Conversely, for any common divisor \(d\) of \(a-b\) and \(b\), we have we have \(a-b\in d\mathbb{Z}\) and \(b\in d\mathbb{Z}\), and \(d\mathbb{Z}\) is closed under addition (by exercise 4) so \(a=(a-b)+b\in d\mathbb{Z}\) too, making \(d\) a common divisor of \(a\) and \(b\).
Thus, for any integers \(a\) and \(b\), the common divisors of \(a-b\) and \(b\) are precisely the same as the common divisors of \(a\) and \(b\) and therefore, if \(b\neq 0\) (so that the greatest common divisors are defined) it follows that \(\gcd(a-b,b)=\gcd(a,b)\).
Conclusion: the 2 values produced at the end of each step of the algorithm have the same greatest common divisor as the starting values.
Moreover, for any integer \(a>0\), the common divisors of \(a\) and 0 are precisely the divisors of \(a\) (since every integer divides 0), and the greatest divisor of \(a\) is \(a\) itself (by proposition 1), so \(\gcd(a,0)=a\). Thus the output of the algorithm is the greatest common divisor of the 2 values produced in the last step, hence also that of the starting values. ∎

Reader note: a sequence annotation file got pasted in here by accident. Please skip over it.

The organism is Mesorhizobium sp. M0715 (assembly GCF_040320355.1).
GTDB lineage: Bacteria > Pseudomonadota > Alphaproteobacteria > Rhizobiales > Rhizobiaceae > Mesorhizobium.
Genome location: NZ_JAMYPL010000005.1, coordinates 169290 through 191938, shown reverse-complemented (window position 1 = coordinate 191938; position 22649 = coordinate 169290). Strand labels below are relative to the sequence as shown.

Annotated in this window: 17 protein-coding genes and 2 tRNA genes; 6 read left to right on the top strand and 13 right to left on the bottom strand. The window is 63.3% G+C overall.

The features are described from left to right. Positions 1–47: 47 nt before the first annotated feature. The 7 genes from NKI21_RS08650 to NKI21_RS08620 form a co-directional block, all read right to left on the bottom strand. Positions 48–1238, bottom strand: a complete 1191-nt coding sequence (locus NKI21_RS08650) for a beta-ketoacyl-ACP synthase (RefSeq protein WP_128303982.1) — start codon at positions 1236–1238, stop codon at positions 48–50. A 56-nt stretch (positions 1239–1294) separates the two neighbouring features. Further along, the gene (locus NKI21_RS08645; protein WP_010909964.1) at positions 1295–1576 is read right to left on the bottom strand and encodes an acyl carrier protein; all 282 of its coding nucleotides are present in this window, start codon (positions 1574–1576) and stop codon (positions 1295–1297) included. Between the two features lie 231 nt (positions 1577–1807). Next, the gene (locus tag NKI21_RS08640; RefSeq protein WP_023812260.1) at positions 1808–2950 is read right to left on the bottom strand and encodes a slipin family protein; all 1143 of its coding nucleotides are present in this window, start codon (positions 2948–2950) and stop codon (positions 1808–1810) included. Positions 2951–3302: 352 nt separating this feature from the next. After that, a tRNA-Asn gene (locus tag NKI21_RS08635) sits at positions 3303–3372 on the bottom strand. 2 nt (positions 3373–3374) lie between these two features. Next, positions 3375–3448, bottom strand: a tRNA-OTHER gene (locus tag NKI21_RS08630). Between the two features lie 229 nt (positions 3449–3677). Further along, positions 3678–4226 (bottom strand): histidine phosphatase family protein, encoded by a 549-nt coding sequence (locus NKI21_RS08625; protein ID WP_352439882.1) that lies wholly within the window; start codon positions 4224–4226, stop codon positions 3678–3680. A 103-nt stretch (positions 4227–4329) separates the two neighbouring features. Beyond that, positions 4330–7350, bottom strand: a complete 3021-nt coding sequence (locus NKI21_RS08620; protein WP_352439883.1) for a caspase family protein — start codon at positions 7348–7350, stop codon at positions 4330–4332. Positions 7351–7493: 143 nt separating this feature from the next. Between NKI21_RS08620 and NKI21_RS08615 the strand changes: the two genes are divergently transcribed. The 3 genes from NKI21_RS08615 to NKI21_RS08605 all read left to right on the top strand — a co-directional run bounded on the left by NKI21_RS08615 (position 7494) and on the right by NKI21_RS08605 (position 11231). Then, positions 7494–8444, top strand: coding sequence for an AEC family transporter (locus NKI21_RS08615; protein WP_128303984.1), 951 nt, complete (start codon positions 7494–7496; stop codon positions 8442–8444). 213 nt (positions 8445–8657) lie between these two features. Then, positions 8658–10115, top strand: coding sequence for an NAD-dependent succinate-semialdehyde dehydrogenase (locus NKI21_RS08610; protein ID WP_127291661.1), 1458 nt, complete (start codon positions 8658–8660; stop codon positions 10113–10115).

The above version of the algorithm is simple but often ends up subtracting the same number over and over again, so it is more efficient to use division with remainder instead of subtraction.

The Euclidean Algorithm (standard version)
To find the greatest common divisor of 2 non-negative integers (not both 0).

Code:
While neither number is 0:
  replace the larger number with the remainder on dividing it by the
  smaller number (either way around if the numbers are equal).
At the end, one number is 0 and the other is the
greatest common divisor of the original numbers.


Example
To find gcd(3267,126)

Code:
3267 126  3267=25x126+117 so replace 3267 with 117
 117 126  126=1x117+9 so replace 126 with 9
 117   9  117=13x9+0 so replace 117 with 0